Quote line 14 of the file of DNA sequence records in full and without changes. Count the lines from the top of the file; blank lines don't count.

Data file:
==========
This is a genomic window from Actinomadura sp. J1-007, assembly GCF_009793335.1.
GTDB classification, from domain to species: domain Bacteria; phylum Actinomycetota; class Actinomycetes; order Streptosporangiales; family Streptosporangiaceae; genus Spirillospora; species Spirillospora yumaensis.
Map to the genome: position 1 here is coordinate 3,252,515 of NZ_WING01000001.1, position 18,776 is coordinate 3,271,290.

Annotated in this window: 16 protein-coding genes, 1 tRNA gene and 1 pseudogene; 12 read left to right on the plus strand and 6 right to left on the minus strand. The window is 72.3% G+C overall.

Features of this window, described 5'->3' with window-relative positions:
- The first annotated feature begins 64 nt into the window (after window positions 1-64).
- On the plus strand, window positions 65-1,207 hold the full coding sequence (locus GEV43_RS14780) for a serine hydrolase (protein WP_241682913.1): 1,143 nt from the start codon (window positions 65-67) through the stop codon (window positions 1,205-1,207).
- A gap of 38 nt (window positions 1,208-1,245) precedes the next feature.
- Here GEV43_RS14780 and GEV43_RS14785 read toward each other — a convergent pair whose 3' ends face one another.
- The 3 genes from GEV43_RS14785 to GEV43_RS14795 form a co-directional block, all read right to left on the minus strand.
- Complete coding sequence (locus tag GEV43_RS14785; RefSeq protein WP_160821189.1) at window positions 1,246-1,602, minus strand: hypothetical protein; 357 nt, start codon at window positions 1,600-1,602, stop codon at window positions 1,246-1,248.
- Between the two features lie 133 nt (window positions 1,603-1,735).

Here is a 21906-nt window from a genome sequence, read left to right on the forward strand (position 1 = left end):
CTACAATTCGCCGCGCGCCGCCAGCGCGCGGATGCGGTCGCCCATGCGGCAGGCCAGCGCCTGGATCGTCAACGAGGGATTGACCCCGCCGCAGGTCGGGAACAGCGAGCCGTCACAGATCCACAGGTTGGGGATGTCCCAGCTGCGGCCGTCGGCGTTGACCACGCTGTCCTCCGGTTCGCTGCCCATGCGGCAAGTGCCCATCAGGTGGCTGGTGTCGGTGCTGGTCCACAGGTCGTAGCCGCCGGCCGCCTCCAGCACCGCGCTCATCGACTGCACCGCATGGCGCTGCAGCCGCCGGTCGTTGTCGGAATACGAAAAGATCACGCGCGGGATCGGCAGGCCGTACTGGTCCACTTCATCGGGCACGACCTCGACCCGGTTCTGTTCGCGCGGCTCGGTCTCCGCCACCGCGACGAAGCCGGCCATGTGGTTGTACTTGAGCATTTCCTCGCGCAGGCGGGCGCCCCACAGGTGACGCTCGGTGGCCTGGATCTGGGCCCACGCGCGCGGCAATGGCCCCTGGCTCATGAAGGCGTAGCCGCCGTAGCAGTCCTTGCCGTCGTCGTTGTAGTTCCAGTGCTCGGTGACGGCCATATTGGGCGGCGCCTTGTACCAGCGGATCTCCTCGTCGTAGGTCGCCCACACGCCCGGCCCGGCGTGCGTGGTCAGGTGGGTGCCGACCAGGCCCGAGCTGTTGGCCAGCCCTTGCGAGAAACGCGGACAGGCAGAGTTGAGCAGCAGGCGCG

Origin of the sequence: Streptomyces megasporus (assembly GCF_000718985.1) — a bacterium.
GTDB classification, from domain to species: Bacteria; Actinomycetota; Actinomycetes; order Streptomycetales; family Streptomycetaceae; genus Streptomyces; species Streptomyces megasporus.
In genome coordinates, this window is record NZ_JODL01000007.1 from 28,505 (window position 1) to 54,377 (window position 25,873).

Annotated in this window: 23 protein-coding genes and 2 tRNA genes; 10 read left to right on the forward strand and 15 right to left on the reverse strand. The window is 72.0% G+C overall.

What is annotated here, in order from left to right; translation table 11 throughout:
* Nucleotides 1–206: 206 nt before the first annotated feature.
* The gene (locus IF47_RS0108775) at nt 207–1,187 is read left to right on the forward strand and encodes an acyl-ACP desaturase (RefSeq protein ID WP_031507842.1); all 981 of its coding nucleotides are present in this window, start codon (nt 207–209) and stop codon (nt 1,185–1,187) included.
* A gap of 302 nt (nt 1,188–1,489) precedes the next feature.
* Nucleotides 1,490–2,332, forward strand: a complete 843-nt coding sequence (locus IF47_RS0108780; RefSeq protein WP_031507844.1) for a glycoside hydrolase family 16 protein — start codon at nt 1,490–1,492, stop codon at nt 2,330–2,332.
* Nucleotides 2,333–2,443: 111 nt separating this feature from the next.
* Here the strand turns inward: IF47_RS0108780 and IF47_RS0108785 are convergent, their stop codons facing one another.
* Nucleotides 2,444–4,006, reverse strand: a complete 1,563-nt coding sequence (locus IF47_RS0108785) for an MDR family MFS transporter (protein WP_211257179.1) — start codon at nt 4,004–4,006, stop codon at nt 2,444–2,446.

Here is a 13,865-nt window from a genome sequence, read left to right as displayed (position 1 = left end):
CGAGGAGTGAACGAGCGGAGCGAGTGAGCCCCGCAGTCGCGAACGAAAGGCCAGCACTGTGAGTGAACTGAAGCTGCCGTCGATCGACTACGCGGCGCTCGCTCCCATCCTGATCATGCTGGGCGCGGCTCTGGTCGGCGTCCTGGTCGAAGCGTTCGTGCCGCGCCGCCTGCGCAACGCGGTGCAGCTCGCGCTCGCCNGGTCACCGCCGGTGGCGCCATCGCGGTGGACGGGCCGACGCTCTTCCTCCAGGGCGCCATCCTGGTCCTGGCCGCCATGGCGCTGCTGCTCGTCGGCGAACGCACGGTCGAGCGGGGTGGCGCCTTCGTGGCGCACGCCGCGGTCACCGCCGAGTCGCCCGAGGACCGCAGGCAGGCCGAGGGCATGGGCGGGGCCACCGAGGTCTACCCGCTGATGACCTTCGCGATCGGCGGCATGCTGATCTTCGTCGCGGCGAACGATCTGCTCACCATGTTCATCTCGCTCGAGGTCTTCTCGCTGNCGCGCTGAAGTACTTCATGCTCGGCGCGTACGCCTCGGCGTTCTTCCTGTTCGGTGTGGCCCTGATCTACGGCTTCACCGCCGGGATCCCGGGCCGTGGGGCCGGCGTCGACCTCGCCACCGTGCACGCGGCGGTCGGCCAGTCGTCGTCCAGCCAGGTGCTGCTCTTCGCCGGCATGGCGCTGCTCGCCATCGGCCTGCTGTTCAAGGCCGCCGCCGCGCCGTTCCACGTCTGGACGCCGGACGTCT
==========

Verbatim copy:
CTACAATTCGCCGCGCGCCGCCAGCGCGCGGATGCGGTCGCCCATGCGGCAGGCCAGCGCCTGGATCGTCAACGAGGGATTGACCCCGCCGCAGGTCGGGAACAGCGAGCCGTCACAGATCCACAGGTTGGGGATGTCCCAGCTGCGGCCGTCGGCGTTGACCACGCTGTCCTCCGGTTCGCTGCCCATGCGGCAAGTGCCCATCAGGTGGCTGGTGTCGGTGCTGGTCCACAGGTCGTAGCCGCCGGCCGCCTCCAGCACCGCGCTCATCGACTGCACCGCATGGCGCTGCAGCCGCCGGTCGTTGTCGGAATACGAAAAGATCACGCGCGGGATCGGCAGGCCGTACTGGTCCACTTCATCGGGCACGACCTCGACCCGGTTCTGTTCGCGCGGCTCGGTCTCCGCCACCGCGACGAAGCCGGCCATGTGGTTGTACTTGAGCATTTCCTCGCGCAGGCGGGCGCCCCACAGGTGACGCTCGGTGGCCTGGATCTGGGCCCACGCGCGCGGCAATGGCCCCTGGCTCATGAAGGCGTAGCCGCCGTAGCAGTCCTTGCCGTCGTCGTTGTAGTTCCAGTGCTCGGTGACGGCCATATTGGGCGGCGCCTTGTACCAGCGGATCTCCTCGTCGTAGGTCGCCCACACGCCCGGCCCGGCGTGCGTGGTCAGGTGGGTGCCGACCAGGCCCGAGCTGTTGGCCAGCCCTTGCGAGAAACGCGGACAGGCAGAGTTGAGCAGCAGGCGCG